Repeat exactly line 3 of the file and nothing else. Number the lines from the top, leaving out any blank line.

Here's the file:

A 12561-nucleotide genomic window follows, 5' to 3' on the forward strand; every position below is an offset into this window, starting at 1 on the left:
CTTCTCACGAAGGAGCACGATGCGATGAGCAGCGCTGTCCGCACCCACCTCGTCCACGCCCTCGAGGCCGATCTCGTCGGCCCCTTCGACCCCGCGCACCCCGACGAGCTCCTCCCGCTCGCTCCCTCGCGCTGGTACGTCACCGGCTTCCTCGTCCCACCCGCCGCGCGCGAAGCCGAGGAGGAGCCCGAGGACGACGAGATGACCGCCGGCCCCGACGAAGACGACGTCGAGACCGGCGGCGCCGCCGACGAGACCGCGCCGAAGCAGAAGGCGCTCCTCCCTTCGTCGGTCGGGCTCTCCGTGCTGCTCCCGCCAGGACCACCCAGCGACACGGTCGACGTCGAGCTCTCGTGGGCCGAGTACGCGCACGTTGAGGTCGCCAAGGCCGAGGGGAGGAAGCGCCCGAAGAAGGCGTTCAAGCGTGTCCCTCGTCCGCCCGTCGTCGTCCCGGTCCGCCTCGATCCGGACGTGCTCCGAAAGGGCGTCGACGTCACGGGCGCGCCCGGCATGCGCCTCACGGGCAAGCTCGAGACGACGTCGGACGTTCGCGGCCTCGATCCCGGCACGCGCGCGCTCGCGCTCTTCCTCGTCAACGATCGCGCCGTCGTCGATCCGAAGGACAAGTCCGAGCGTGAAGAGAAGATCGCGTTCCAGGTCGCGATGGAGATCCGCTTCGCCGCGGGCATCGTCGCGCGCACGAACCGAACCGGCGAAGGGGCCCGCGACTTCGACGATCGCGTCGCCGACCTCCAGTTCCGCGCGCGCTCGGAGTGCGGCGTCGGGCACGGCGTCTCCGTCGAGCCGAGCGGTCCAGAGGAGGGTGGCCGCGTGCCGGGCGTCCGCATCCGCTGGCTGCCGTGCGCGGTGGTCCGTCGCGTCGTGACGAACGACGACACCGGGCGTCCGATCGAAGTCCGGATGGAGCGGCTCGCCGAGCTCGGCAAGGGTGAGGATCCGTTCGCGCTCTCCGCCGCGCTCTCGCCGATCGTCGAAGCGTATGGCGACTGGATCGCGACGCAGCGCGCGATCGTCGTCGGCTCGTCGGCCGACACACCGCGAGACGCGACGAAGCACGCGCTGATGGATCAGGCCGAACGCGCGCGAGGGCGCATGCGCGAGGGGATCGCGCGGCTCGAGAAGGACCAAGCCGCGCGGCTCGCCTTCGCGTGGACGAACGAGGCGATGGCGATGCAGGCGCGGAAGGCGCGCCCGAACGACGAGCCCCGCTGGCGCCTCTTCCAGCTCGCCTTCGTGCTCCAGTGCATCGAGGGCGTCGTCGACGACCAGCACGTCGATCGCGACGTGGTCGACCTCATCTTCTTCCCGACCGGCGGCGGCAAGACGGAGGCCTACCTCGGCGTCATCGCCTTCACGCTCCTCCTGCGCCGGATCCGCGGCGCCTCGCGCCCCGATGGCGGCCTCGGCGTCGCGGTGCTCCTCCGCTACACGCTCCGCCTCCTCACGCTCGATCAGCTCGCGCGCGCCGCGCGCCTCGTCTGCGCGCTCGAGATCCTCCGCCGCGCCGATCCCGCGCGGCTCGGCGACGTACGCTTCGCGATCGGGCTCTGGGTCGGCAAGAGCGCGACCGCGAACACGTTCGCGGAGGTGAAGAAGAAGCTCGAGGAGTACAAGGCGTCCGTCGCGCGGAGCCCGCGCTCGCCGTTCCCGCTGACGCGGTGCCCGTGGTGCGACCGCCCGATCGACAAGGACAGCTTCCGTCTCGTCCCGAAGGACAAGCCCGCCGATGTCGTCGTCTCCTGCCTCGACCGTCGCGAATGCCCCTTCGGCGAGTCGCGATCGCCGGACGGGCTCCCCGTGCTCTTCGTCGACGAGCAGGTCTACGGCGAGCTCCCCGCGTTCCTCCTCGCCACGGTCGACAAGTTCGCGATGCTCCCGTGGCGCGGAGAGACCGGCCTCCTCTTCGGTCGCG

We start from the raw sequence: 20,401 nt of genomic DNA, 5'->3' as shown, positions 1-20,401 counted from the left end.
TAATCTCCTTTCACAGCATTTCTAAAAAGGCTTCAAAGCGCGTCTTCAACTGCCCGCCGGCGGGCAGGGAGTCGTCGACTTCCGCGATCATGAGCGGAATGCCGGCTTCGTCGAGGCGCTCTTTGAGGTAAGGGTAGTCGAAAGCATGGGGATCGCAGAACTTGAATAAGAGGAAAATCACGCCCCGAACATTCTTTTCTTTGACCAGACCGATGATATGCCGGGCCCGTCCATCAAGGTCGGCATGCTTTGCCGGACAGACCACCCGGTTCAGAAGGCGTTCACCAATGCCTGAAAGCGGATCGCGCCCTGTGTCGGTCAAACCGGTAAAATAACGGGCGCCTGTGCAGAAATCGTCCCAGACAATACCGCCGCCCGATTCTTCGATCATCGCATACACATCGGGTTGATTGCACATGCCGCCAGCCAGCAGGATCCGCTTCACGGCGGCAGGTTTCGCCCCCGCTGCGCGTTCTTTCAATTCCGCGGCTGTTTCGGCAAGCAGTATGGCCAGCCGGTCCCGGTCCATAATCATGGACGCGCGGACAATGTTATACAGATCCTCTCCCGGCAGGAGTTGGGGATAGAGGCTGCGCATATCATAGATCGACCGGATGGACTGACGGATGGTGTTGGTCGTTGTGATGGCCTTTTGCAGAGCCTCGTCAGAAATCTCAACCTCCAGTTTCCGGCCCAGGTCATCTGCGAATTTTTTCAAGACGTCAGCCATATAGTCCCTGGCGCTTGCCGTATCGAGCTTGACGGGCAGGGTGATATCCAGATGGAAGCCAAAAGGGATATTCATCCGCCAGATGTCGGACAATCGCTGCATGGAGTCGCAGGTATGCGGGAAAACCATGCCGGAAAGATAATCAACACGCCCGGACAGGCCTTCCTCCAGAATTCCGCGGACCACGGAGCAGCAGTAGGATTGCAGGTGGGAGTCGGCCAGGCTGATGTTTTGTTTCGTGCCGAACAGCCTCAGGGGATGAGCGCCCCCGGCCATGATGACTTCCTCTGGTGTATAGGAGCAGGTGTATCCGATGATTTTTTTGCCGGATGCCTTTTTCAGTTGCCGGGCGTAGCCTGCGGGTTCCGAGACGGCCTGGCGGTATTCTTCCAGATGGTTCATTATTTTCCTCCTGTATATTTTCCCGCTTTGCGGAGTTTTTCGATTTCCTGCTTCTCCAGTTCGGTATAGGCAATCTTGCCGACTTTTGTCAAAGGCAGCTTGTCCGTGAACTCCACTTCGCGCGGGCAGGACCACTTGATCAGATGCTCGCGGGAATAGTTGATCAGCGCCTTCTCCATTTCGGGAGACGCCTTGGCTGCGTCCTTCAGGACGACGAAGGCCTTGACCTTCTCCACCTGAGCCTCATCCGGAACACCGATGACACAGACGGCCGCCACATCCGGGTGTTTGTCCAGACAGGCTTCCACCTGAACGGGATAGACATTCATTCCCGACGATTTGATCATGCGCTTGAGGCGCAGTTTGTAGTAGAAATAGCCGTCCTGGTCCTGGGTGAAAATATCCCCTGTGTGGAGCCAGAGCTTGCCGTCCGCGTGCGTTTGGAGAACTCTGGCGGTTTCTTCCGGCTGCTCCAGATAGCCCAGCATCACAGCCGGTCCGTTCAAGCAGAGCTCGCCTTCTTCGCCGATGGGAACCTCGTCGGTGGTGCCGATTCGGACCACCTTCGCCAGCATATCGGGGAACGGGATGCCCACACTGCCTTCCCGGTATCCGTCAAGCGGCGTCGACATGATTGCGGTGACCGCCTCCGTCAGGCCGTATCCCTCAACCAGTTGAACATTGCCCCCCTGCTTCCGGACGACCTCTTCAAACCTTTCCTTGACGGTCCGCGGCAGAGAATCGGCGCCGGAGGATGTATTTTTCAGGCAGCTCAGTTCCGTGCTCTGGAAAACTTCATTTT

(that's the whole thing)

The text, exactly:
We start from the raw sequence: 20,401 nt of genomic DNA, 5'->3' as shown, positions 1-20,401 counted from the left end.